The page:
Numerous studies indicate that tongkat ali (Eurycoma longifolia) is a good first-line strategy for combating the effects of chronic stress and fatigue, as well as the stresses created by dieting and overtraining. In traditional Malaysian medicine, eurycoma is used as an anti-aging remedy because of its positive effects on energy levels and mental outlook, most likely the result of an improved biochemical balance in the ratio between cortisol and testosterone. Today we also know that restoring that hormonal balance may help to improve both sports performance and weight loss.
(First, a disclaimer. There are plenty of tongkat ali products out there. What I’m about to say applies only to water-extracted and standardized eurycoma root, the product used in the trials I refer to is Physta, jointly patented by the Massachusetts Institute of Technology and the government of Malaysia.)
While tongkat ali has traditionally been used as a male aphrodisiac, I have run multiple clinical trials on the patented form that have revealed its benefits to both men and women. The beautiful thing about research and clinical trials is that we continue to discover more values for traditional medicines. In the clinical trial the stress hormone profile (salivary cortisol and testosterone) was significantly improved by supplementation, with reduced cortisol exposure (-16 percent), increased free testosterone status (+37 percent) and overall improved cortisol-to-testosterone ratio.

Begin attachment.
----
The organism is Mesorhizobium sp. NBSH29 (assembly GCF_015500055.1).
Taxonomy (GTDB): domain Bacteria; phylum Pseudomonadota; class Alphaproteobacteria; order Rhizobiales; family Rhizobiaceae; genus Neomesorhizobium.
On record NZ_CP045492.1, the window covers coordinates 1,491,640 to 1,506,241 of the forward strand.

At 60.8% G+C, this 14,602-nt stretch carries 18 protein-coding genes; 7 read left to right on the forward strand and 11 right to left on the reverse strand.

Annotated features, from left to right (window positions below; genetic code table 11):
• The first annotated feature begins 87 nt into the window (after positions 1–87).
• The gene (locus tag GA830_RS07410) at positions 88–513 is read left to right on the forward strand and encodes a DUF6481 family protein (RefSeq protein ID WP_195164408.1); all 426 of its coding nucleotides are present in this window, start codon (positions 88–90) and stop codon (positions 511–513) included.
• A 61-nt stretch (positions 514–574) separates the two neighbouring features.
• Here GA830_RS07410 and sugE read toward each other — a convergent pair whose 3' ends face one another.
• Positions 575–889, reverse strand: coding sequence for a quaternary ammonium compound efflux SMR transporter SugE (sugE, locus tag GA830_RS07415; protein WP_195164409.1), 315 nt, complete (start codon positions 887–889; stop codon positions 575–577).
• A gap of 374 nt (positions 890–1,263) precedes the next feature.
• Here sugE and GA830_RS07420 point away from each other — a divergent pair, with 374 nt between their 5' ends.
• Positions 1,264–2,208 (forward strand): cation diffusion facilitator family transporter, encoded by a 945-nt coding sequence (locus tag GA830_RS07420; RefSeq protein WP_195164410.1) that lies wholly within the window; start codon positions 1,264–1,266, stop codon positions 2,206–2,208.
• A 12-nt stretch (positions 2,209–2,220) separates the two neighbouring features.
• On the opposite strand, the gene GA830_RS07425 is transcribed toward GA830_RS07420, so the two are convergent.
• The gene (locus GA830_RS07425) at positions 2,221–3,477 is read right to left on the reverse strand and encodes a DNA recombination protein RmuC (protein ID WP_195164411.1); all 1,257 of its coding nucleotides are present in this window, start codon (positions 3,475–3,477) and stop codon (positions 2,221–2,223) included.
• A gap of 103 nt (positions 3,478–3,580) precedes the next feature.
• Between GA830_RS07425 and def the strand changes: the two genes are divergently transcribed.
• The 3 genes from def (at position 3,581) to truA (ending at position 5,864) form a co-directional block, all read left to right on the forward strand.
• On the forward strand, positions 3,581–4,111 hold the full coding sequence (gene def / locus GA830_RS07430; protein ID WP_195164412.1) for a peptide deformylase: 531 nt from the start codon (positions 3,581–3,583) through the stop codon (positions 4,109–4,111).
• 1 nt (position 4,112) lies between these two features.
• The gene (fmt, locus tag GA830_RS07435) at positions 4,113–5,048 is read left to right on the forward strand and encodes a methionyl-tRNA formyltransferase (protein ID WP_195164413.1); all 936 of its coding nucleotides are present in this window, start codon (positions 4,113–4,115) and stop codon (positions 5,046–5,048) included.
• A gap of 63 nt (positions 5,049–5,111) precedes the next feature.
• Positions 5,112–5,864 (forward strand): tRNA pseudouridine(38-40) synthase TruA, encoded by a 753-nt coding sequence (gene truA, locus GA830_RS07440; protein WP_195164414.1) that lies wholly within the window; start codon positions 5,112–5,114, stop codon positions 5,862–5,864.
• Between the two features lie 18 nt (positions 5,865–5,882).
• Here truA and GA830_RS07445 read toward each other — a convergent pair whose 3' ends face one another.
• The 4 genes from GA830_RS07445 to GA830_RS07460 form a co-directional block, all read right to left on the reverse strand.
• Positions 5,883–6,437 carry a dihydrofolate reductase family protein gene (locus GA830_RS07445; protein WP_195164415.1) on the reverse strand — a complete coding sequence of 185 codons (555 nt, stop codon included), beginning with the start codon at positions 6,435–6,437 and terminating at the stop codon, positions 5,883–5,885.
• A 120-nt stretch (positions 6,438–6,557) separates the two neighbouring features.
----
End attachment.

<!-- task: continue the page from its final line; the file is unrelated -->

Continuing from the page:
The upshot? The subjects showed reduced fatigue, heightened energy and mood, and greater sense of wellbeing.
Our testosterone levels peak in our mid-20s and dip to about 40 to 50 percent of youthful levels around age 60. Stress, poor diet and sleep patterns, and lack of exercise can cause those levels to decrease even further. There are many benefits to maintaining youthful testosterone levels, including high psychological vigor (mental/physical energy), greater muscle mass, less body fat, and improved general well-being.
One particular application would be for dieters (male and female), who can expect cortisol to rise and testosterone to fall following several weeks of dieting. This change in hormone balance is an important factor leading to the familiar plateau that often occurs after six to eight weeks. By maintaining normal testosterone levels, a dieter could expect to also maintain their muscle mass and metabolic rate, and thus continue to lose weight without plateauing.
Shawn Talbott, PhD, LDN, FACSM, is an exercise physiologist, nutritional biochemist, and entrepreneur. He is the author of seven books, and competes in ultramarathons and Ironman triathlons.